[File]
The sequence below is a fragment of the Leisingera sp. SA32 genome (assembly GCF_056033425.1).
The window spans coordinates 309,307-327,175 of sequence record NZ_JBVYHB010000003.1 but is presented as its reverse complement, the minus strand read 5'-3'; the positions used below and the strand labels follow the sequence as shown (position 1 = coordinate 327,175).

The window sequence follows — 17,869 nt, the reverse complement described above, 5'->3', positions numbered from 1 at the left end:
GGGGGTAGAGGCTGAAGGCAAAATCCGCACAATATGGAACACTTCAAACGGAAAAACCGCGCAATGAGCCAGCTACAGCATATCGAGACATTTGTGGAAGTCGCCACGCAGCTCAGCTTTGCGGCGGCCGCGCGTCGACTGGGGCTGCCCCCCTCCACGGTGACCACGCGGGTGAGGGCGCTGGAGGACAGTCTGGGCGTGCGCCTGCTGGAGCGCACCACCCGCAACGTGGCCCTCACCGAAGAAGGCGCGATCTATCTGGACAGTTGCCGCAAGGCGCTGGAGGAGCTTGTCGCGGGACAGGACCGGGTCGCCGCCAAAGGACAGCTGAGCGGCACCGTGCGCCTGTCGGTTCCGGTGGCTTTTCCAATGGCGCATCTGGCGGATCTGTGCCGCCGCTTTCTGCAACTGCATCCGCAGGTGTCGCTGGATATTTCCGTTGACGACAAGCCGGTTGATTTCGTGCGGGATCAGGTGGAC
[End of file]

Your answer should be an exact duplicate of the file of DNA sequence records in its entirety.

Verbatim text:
The sequence below is a fragment of the Leisingera sp. SA32 genome (assembly GCF_056033425.1).
The window spans coordinates 309,307-327,175 of sequence record NZ_JBVYHB010000003.1 but is presented as its reverse complement, the minus strand read 5'-3'; the positions used below and the strand labels follow the sequence as shown (position 1 = coordinate 327,175).

The window sequence follows — 17,869 nt, the reverse complement described above, 5'->3', positions numbered from 1 at the left end:
GGGGGTAGAGGCTGAAGGCAAAATCCGCACAATATGGAACACTTCAAACGGAAAAACCGCGCAATGAGCCAGCTACAGCATATCGAGACATTTGTGGAAGTCGCCACGCAGCTCAGCTTTGCGGCGGCCGCGCGTCGACTGGGGCTGCCCCCCTCCACGGTGACCACGCGGGTGAGGGCGCTGGAGGACAGTCTGGGCGTGCGCCTGCTGGAGCGCACCACCCGCAACGTGGCCCTCACCGAAGAAGGCGCGATCTATCTGGACAGTTGCCGCAAGGCGCTGGAGGAGCTTGTCGCGGGACAGGACCGGGTCGCCGCCAAAGGACAGCTGAGCGGCACCGTGCGCCTGTCGGTTCCGGTGGCTTTTCCAATGGCGCATCTGGCGGATCTGTGCCGCCGCTTTCTGCAACTGCATCCGCAGGTGTCGCTGGATATTTCCGTTGACGACAAGCCGGTTGATTTCGTGCGGGATCAGGTGGAC